The treatment of modern apprenticeships will depend on the form of the agreement they are engaged under (i.e. whether it is a contract of apprenticeship or an apprenticeship agreement).  If a dispute arises over the nature of a particular apprenticeship, it will be for the courts to determine which form of apprenticeship is in place. The form of the agreement and whether it complies with the ASCLA conditions will be key in this respect. An employer who fails to include all the relevant provisions to qualify as an apprenticeship agreement under ASCLA may find they have inadvertently created a contract of apprenticeship. Therefore, it is key that your apprenticeship agreements are correctly drafted.

Top tips for protecting your business.

Here are just some of our top tips for employers in relation to apprenticeships:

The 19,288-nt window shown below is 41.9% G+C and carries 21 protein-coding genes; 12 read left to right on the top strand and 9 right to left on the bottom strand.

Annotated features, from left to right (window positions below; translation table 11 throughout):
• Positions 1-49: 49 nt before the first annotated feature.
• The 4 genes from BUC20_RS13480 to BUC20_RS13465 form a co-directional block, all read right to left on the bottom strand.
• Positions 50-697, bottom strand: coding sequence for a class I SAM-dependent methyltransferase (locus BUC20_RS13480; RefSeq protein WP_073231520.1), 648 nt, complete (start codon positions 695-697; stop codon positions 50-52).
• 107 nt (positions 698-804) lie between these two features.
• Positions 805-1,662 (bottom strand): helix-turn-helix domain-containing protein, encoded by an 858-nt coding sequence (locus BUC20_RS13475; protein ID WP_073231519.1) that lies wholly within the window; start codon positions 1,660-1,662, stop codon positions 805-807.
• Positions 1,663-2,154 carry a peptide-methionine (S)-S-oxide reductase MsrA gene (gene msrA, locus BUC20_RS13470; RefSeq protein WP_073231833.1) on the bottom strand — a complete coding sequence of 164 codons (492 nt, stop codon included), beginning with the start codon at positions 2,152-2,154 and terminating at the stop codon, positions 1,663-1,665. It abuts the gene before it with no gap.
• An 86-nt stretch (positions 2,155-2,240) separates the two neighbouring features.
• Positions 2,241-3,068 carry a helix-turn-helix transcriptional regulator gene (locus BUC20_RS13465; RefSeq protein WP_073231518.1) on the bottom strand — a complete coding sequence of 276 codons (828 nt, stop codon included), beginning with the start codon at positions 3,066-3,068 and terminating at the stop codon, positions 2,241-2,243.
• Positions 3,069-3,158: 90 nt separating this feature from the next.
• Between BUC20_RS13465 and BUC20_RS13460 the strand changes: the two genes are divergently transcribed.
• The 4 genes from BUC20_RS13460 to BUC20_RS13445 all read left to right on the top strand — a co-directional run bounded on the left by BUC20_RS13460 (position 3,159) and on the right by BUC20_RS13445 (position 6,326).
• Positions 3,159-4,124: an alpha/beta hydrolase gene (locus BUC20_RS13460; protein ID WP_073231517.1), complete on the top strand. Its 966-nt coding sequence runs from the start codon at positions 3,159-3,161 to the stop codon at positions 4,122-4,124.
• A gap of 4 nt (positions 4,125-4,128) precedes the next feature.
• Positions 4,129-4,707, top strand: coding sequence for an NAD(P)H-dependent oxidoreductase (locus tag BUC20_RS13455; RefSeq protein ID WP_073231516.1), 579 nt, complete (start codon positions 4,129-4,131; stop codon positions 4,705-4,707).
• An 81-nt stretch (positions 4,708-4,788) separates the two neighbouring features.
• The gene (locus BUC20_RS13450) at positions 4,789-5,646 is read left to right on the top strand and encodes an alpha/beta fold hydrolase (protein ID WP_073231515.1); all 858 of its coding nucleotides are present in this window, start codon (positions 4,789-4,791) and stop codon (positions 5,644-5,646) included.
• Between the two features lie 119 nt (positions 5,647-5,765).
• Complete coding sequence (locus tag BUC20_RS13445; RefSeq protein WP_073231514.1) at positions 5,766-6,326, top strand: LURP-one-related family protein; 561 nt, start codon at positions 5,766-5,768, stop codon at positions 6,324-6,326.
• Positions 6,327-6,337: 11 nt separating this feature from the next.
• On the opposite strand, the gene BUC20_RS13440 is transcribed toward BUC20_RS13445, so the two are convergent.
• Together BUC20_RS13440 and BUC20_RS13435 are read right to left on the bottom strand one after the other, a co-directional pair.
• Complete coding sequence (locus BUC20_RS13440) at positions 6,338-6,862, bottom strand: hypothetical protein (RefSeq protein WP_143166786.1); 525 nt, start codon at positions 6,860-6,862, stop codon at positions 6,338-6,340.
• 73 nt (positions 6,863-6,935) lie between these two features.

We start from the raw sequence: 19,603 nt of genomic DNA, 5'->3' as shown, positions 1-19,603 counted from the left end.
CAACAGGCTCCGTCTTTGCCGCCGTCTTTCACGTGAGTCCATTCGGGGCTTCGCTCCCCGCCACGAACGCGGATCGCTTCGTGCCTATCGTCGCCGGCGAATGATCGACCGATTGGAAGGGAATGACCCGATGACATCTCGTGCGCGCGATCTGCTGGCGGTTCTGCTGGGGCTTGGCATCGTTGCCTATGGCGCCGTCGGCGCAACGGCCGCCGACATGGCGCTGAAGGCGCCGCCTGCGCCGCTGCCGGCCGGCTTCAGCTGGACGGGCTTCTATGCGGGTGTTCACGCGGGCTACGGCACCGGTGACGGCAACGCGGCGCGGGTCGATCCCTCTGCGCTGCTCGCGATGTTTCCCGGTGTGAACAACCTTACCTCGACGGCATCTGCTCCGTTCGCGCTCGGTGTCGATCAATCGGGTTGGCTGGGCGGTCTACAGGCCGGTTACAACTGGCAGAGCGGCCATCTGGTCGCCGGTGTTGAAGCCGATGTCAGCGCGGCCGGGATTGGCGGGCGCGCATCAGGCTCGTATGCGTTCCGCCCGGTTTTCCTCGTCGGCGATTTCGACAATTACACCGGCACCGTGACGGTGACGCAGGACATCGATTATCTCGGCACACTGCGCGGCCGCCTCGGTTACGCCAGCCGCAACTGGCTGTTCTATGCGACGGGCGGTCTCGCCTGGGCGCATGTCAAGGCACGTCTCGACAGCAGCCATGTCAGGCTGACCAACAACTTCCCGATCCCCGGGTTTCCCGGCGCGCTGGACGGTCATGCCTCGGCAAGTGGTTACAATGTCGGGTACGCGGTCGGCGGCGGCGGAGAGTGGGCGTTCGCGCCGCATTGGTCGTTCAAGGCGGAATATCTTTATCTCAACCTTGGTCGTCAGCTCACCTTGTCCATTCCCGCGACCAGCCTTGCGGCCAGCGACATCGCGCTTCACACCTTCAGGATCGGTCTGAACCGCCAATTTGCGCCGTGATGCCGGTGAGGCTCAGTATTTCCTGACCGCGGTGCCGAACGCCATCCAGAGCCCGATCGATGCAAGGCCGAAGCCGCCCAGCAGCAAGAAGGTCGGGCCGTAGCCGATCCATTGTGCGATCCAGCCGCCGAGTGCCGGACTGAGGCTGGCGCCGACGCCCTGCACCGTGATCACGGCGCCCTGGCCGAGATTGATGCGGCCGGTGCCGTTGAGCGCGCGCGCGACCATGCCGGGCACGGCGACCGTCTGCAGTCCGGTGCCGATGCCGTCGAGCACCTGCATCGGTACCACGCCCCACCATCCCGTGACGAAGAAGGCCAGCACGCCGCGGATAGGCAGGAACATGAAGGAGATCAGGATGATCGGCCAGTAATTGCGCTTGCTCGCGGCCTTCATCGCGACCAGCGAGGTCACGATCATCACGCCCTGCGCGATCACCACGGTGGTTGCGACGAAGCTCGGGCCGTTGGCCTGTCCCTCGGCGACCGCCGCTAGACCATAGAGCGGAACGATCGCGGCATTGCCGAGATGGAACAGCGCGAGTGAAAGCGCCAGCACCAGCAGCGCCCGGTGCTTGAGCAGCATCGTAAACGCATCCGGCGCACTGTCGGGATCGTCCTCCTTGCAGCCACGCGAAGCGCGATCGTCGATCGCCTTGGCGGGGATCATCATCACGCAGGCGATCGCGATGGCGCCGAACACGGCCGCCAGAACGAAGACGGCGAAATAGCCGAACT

• Use an apprenticeship agreement. These types of  agreements under ASCLA are much more favourable for employers than other forms of apprenticeships; simply because they do not give apprentices additional protections against termination (i.e. the employer can treat apprentices as they do other employees). Our team are able to assist you with drafting.
  • Ensure that all documents tie up. Employers setting up an apprenticeship arrangement will usually have several documents running in parallel that govern the arrangement:

– the employment documents, between employer and apprentice;

– the commercial documents, between employer and training provider; and

– the funding documents, between employer and the government funding body.

These documents can quite often contradict or do not reflect the obligations of other documents. As an example, it is common for the commercial documents to contain obligations on the employer by the training provider in relation to the apprentices, but for the employment documents to either not to permit the employer to fulfill these obligations or to remain silent on the issue. This is common with data protection provisions. Where this happens, employers can find themselves either being prevented from fulfilling an obligation or breaching one agreement simply by complying with another. Employers should take care to check that the provisions under the various documents dove-tail with each other.